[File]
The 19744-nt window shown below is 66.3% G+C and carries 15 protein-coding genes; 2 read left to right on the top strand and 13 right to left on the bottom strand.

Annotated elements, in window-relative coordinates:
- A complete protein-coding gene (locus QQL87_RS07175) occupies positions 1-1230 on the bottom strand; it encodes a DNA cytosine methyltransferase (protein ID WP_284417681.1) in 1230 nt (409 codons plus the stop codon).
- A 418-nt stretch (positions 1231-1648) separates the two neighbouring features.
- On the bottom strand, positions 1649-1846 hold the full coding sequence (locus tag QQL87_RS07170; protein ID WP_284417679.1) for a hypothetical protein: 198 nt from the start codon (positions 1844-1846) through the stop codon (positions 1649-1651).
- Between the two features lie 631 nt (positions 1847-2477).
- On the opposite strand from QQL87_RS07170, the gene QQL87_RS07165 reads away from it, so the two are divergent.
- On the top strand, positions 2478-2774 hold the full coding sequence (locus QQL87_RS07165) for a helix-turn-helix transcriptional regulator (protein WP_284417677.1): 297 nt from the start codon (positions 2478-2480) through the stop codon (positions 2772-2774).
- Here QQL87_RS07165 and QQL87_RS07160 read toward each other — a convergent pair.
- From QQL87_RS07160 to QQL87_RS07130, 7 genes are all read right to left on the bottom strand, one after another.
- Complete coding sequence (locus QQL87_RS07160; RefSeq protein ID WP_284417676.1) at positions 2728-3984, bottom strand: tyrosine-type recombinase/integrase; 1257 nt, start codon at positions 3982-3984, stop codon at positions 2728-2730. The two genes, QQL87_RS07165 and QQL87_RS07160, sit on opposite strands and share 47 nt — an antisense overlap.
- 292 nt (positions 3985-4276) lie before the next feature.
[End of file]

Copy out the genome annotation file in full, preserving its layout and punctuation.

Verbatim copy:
The 19744-nt window shown below is 66.3% G+C and carries 15 protein-coding genes; 2 read left to right on the top strand and 13 right to left on the bottom strand.

Annotated elements, in window-relative coordinates:
- A complete protein-coding gene (locus QQL87_RS07175) occupies positions 1-1230 on the bottom strand; it encodes a DNA cytosine methyltransferase (protein ID WP_284417681.1) in 1230 nt (409 codons plus the stop codon).
- A 418-nt stretch (positions 1231-1648) separates the two neighbouring features.
- On the bottom strand, positions 1649-1846 hold the full coding sequence (locus tag QQL87_RS07170; protein ID WP_284417679.1) for a hypothetical protein: 198 nt from the start codon (positions 1844-1846) through the stop codon (positions 1649-1651).
- Between the two features lie 631 nt (positions 1847-2477).
- On the opposite strand from QQL87_RS07170, the gene QQL87_RS07165 reads away from it, so the two are divergent.
- On the top strand, positions 2478-2774 hold the full coding sequence (locus QQL87_RS07165) for a helix-turn-helix transcriptional regulator (protein WP_284417677.1): 297 nt from the start codon (positions 2478-2480) through the stop codon (positions 2772-2774).
- Here QQL87_RS07165 and QQL87_RS07160 read toward each other — a convergent pair.
- From QQL87_RS07160 to QQL87_RS07130, 7 genes are all read right to left on the bottom strand, one after another.
- Complete coding sequence (locus QQL87_RS07160; RefSeq protein ID WP_284417676.1) at positions 2728-3984, bottom strand: tyrosine-type recombinase/integrase; 1257 nt, start codon at positions 3982-3984, stop codon at positions 2728-2730. The two genes, QQL87_RS07165 and QQL87_RS07160, sit on opposite strands and share 47 nt — an antisense overlap.
- 292 nt (positions 3985-4276) lie before the next feature.